The Blind Brain Theory, however, paints a far different portrait of ‘selfhood’ than Metzinger’s PSM, one that not only makes hash of Zizek’s thesis, but actually explains the cognitive errors that motivate it. On Metzinger’s account, ‘auto-epistemic closure’ (or the ‘darkness of transparency’) is the primary structural principle that undermines the ‘reality’ of the PSM and the PSM only. The Blind Brain Theory, on the other hand, casts the net wider. Constraints on the information broadcast or integrated are crucial, to be sure, but BBT also considers the way these constraints impact the fractionate cognitive systems that ‘solve’ them. On my view, there is no phenomenal self-model,’ only congeries of heuristic cognitive systems primarily adapted to environmental cognition (including social environmental cognition) cobbling together what they can given what little information they receive. For Metzinger, who remains bound to the ‘Accomplishment Assumption’ that characterizes the sciences of the brain more generally, the cognitive error is one of mistaking a low-dimensional simulation for a reality. The phenomenal self-model, for him, really is something like ‘a flight-simulator that contains its own exits.’

On BBT, however, there is no one error, nor even one coherent system of errors; instead there are any number of information shortfalls and cognitive misapplications leading to this or that form of reflective, acculturated forms of ‘selfness,’ be it ancient Greek, Cartesian, post-structural, or what have you. Selfness, in other words, is the product of compound misapprehensions, both at the assumptive and the theoretical levels (or better put, across the spectrum of deliberative metacognition, from the cursory/pragmatic to the systematic/theoretical).

BBT uses these misconstruals, myopias, and blindnesses to explain the ways intentionality and phenomenality confound the ‘third-person’ mechanistic paradigm of the life sciences. It can explain, in other words, many of the ‘structural’ peculiarities that make the first-person so refractory to naturalization. It does this by interpreting those peculiarities as artifacts of ‘lost dimensions’ of information, particularly with reference to medial neglect. So for instance, our intuition of aboutness derives from the brain’s inability to model its modelling, neglecting, as it must, the neurofunctionality responsible for modelling its distal environments. Thus the peculiar ‘bottomlessness’ of conscious cognition and experience, the way each subsequent moment somehow becomes ground of the moment previous (and all the foundational paradoxes that have arisen from this structure). Thus the metacognitive transformation of asymptotic covariance into ‘aboutness,’ a relation absent the relation.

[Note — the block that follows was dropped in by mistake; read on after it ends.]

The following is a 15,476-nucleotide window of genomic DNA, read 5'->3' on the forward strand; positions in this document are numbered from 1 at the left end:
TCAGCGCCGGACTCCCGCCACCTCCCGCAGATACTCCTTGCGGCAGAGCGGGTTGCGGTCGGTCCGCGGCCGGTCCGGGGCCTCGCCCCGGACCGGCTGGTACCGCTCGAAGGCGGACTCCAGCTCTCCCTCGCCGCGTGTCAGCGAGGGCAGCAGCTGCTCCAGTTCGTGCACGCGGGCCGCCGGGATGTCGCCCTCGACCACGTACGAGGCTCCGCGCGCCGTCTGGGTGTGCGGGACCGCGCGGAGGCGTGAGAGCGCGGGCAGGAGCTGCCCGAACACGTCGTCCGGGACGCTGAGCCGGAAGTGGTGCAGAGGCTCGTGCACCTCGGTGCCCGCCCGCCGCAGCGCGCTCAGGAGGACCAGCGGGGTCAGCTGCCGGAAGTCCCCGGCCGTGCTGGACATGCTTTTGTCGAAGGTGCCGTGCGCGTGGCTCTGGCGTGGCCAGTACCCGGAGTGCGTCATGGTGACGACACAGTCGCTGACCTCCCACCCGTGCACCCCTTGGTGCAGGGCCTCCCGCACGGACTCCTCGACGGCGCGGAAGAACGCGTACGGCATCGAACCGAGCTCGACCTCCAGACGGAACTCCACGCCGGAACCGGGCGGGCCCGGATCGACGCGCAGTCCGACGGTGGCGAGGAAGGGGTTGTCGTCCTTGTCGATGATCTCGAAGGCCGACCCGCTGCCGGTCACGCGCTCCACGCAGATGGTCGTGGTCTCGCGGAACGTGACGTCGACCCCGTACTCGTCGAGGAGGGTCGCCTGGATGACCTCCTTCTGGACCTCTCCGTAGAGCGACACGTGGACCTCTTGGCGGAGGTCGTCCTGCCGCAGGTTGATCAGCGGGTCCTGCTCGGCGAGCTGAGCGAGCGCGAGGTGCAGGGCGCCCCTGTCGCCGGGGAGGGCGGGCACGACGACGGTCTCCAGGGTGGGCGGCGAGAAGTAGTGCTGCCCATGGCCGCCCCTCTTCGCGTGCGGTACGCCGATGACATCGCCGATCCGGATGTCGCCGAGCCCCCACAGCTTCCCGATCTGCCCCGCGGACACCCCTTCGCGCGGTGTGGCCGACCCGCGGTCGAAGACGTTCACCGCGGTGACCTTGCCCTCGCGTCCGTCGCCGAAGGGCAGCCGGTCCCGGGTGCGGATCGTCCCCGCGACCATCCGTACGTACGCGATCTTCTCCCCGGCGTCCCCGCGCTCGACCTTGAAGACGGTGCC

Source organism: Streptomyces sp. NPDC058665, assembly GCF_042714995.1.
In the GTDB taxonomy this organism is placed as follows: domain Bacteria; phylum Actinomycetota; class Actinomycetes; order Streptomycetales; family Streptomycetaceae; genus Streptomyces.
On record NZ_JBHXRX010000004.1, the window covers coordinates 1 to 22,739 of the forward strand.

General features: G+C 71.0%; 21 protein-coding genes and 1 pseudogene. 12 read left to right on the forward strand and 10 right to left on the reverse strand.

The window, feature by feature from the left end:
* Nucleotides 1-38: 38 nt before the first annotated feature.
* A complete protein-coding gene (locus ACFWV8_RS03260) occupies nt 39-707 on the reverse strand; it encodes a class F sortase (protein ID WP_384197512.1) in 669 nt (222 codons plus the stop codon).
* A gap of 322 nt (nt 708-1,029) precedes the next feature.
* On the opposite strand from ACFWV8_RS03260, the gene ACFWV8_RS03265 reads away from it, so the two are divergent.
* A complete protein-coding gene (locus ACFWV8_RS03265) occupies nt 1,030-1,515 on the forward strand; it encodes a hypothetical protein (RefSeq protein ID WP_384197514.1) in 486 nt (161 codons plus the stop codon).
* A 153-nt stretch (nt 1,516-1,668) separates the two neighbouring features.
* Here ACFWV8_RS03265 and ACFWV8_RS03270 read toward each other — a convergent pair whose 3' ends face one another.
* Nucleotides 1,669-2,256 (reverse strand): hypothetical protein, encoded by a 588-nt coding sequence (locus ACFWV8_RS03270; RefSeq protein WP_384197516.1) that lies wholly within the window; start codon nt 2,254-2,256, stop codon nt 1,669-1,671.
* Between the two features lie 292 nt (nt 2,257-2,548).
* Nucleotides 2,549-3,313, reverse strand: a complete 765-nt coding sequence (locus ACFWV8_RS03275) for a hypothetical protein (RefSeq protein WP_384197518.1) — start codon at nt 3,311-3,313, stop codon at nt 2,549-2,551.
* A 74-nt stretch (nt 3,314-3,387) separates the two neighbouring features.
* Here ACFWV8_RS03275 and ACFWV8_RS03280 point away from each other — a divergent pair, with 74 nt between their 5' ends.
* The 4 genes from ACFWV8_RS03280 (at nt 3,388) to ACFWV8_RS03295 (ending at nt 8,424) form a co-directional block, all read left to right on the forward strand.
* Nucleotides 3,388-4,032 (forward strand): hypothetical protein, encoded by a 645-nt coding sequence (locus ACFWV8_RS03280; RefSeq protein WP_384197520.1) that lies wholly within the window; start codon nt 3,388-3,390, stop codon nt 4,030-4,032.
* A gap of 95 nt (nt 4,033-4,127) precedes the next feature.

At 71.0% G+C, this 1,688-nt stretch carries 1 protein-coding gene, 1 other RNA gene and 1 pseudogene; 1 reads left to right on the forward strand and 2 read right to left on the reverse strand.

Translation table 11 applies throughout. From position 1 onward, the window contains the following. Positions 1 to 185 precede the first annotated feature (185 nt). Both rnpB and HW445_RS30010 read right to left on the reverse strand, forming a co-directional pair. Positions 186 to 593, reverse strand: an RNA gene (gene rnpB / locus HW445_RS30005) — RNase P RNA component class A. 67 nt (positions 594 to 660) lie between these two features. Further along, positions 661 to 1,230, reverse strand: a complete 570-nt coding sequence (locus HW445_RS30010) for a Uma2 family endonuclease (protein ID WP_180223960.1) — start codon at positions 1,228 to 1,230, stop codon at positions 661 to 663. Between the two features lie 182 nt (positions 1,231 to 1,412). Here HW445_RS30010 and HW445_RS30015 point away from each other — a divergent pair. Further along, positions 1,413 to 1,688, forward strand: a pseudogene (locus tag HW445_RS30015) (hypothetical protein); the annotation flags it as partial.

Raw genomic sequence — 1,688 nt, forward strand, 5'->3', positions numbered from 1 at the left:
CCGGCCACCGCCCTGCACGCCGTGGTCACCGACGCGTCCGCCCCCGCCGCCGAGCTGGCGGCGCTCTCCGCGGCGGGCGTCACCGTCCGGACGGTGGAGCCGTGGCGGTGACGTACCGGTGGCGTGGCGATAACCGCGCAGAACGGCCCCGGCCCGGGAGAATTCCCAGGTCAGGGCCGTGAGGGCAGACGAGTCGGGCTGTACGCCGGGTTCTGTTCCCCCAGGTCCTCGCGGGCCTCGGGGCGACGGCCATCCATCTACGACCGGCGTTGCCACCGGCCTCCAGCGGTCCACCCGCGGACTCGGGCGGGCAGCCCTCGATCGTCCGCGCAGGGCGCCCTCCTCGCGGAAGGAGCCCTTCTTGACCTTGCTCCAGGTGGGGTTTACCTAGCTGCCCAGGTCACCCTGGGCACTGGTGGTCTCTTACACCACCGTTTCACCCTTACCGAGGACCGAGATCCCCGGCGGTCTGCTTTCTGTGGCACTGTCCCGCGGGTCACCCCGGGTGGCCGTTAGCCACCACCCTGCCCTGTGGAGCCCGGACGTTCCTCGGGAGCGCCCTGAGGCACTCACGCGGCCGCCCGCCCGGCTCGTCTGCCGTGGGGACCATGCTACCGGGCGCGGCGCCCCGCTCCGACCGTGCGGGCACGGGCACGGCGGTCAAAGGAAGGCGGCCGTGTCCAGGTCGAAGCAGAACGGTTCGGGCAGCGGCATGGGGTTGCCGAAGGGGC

And so it continues: Our intuition of conscious unity arises from the way cognition confuses aggregates for individuals in the absence of differentiating information. Our intuition of personal identity (and nowness more generally) arises from metacognitive neglect of second-order temporalization, our brain’s blindness to the self-differentiating time of timing. For whatever reason, consciousness is integrative: oscillating sounds and lights ‘fuse’ or appear continuous beyond certain frequency thresholds because information that doesn’t reach consciousness makes no conscious difference. Thus the eerie first-person that neglect hacks from a much higher dimensional third can be said to be inevitable. One need only apply the logic of flicker-fusion to consciousness as a whole, ask why, for instance, facets of conscious experience such as unity or presence require specialized ‘unification devices’ or ‘now mechanisms’ to accomplish what can be explained as perceptual/cognitive errors in conditions of informatic privation. Certainly it isn’t merely a coincidence that all the concepts and phenomena incompatible with mechanism involve drastic reductions in dimensionality.

In explaining away intentionality, personal identity, and presence, BBT inadvertently explains why we intuit the subject we think we do. It sets the basic neurofunctional ‘boundary conditions’ within which Sellars’ manifest image is culturally elaborated–the boundary conditions of intentional philosophy, in effect. In doing so, it provides a means of doing what the Continental tradition, even in its most recent, quasi-materialist incarnations, has regarded as impossible: naturalizing the transcendental, whether in its florid, traditional forms or in its contemporary deflationary guises–including Zizek’s supposedly ineliminable remainder, his subject as ‘gap.’

And this is just to say that BBT, in explaining away the first-person, also explains away Continental philosophy.

Few would argue that many of the ‘conditions of possibility’ that comprise the ‘thick transcendental’ account of Kant, for instance, amount to speculative interpretations of occluded brain functions insofar as they amount to interpretations of anything at all. After all, this is a primary motive for the retreat into ‘materialism’ (a position, as we shall see, that BBT endorses no more than ‘idealism’). But what remains difficult, even apparently impossible, to square with the natural is the question of the transcendental simpliciter. Sure, one might argue, Kant may have been wrong about the transcendental, but surely his great insight was to glimpse the transcendental as such. But this is precisely what BBT and medial neglect allows us to explain: the way the informatic and heuristic constraints on metacognition produce the asymptotic–acausal or ‘bottomless’–structure of conscious experience. The ‘transcendental’ on this view is a kind of ‘perspectival illusion,’ a hallucinatory artifact of the way information pertaining to the limits of any momentary conscious experience can only be integrated in subsequent moments of conscious experience.